On the single profession for life

For many years I have asked my adult friends on their birthday

“so, what do you want to be – you know, later, when you grow up?”

I started this because it’s a typical thing adults ask children. When I was a kid myself, many would answer the typical “fireman“, “astronaut“, but that has long faded. Lots of kids just don’t know – and I think that’s fine!

So I started asking adults, as I was curious whether they themselves would have an answer to the question they ask kids. I found a few things. First of all, many don’t have a quick answer, and for quite a few it appeared to cause some stress. Since most of them had professions/jobs, that’s interesting.

One conclusion could be that many are not actually doing what they want to be doing, or are even active in a field they’re really interested in now. How sad! I think the question is wrong. What interests and inspires people (of any age), what do you want to explore and learn more about?

The opinion piece below (at QZ) gives an interesting overview of the “one true calling” myth, or to be more clear, people having a single profession during their life time.

Many if not most people used to indeed have a single profession during their working life, but that’s really decades ago now. In the mid 1900s, many people even had a single employer all their life!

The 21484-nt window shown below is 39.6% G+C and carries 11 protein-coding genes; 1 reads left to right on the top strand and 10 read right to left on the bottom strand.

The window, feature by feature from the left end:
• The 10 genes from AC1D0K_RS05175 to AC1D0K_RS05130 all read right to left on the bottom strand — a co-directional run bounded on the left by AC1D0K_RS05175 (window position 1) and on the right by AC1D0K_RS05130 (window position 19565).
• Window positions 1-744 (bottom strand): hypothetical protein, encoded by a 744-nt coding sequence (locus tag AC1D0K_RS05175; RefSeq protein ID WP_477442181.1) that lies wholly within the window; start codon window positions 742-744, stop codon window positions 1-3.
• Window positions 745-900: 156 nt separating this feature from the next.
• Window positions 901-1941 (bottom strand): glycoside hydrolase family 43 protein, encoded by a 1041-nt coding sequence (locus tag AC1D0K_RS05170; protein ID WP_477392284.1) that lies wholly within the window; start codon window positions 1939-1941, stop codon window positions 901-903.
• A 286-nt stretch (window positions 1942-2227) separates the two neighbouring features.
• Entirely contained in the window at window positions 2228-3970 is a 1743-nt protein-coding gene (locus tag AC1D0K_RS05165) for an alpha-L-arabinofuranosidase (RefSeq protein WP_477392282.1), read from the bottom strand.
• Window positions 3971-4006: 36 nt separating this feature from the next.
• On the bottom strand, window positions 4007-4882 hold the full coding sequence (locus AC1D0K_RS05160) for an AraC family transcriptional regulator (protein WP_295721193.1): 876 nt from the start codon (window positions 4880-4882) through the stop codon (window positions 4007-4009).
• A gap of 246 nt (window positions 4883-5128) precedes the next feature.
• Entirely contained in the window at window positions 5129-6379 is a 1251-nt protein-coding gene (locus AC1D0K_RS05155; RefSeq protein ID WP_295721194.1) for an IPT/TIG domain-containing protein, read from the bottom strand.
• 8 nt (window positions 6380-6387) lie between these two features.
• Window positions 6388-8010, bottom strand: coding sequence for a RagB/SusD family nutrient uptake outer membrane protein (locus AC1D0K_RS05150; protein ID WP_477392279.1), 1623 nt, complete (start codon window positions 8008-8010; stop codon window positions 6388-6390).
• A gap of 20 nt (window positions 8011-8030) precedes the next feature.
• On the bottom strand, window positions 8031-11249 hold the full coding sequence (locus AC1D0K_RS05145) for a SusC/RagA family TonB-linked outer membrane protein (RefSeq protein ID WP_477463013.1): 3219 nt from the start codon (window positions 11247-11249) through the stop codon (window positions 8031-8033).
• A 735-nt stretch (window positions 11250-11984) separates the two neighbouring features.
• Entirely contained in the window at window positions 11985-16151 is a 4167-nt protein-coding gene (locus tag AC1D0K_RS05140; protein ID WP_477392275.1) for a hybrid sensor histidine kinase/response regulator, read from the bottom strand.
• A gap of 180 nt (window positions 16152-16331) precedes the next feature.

I wouldn’t call it a myth as it has a definite historical basis, however it’s just not the way the world works now. You may decide for yourself whether you regard this to be a good or a bad thing, but in any case it’s a fact and so it’s very important to recognise and work within this reality rather than pretending it’s different.


Busyness: A Modern Health Crisis | LinkedIn

Benjamin Cardullo writes about an issue that we really have to take (more) seriously.  Particularly with mobile devices enabling us to be “connected” 24/7, being busy (or available) all of that time is not a good thing at all.

How do we measure professional success? Is it by the location of our office or the size of our paycheck? Is it measured by the dimensions of our home or the speed of our car? Ten years ago, those would have been the most prominent answers; however, today when someone is really pulling out the big guns, when they really want to show you how important they are, they’ll tell you all about their busy day and how they never had a moment to themselves.

Read the full article: https://www.linkedin.com/pulse/busyness-modern-health-crisis-benjamin-cardullo

Piracy drops despite no website blocks, ‘3-strikes’ scheme | ComputerWorld

The true cost of interruptions | JAXenter

Myth busted: Older workers are just as tech-savvy as younger ones, says new survey | TechRepublic


Tech employees over age 55 are actually less stressed using technology in the workplace, and better at using multiple devices than their younger peers.